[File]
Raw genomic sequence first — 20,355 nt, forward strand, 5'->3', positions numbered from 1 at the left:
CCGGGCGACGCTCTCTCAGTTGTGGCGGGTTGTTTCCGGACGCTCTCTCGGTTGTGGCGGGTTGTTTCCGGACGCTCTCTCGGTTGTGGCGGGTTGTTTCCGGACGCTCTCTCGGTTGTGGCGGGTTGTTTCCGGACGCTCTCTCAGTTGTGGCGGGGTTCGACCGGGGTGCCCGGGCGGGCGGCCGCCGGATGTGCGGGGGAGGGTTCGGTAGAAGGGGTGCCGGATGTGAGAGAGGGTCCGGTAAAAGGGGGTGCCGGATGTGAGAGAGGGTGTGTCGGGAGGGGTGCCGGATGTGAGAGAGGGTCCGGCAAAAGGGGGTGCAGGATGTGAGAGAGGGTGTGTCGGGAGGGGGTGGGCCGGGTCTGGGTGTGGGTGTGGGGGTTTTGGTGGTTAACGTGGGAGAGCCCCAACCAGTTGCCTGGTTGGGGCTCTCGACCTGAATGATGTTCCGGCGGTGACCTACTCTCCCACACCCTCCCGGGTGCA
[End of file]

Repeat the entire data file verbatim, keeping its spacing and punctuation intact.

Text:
Raw genomic sequence first — 20,355 nt, forward strand, 5'->3', positions numbered from 1 at the left:
CCGGGCGACGCTCTCTCAGTTGTGGCGGGTTGTTTCCGGACGCTCTCTCGGTTGTGGCGGGTTGTTTCCGGACGCTCTCTCGGTTGTGGCGGGTTGTTTCCGGACGCTCTCTCGGTTGTGGCGGGTTGTTTCCGGACGCTCTCTCAGTTGTGGCGGGGTTCGACCGGGGTGCCCGGGCGGGCGGCCGCCGGATGTGCGGGGGAGGGTTCGGTAGAAGGGGTGCCGGATGTGAGAGAGGGTCCGGTAAAAGGGGGTGCCGGATGTGAGAGAGGGTGTGTCGGGAGGGGTGCCGGATGTGAGAGAGGGTCCGGCAAAAGGGGGTGCAGGATGTGAGAGAGGGTGTGTCGGGAGGGGGTGGGCCGGGTCTGGGTGTGGGTGTGGGGGTTTTGGTGGTTAACGTGGGAGAGCCCCAACCAGTTGCCTGGTTGGGGCTCTCGACCTGAATGATGTTCCGGCGGTGACCTACTCTCCCACACCCTCCCGGGTGCA